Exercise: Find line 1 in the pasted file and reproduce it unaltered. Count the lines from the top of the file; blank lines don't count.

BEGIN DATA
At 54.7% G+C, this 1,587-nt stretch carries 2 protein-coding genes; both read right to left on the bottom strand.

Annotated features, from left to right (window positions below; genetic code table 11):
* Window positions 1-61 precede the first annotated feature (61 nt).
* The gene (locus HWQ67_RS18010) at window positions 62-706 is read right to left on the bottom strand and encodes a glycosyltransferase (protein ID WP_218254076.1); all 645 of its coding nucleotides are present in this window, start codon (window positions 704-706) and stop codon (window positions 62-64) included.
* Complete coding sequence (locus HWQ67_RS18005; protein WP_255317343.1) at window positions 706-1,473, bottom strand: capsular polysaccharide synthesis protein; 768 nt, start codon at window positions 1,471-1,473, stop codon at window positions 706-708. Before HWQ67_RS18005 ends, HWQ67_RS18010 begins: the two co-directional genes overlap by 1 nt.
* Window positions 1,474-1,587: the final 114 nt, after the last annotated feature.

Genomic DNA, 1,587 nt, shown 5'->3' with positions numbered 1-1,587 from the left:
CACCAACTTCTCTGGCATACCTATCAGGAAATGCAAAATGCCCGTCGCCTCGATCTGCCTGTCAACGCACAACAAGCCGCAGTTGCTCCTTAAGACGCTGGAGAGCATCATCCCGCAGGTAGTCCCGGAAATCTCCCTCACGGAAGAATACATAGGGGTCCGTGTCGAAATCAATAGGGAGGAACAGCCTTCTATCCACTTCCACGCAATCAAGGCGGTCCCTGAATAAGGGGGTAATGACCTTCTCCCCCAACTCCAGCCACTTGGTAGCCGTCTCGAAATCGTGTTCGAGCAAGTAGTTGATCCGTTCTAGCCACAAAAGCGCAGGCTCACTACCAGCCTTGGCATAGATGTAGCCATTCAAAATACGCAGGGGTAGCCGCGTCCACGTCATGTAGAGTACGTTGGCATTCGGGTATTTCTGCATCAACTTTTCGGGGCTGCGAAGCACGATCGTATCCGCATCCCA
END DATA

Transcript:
At 54.7% G+C, this 1,587-nt stretch carries 2 protein-coding genes; both read right to left on the bottom strand.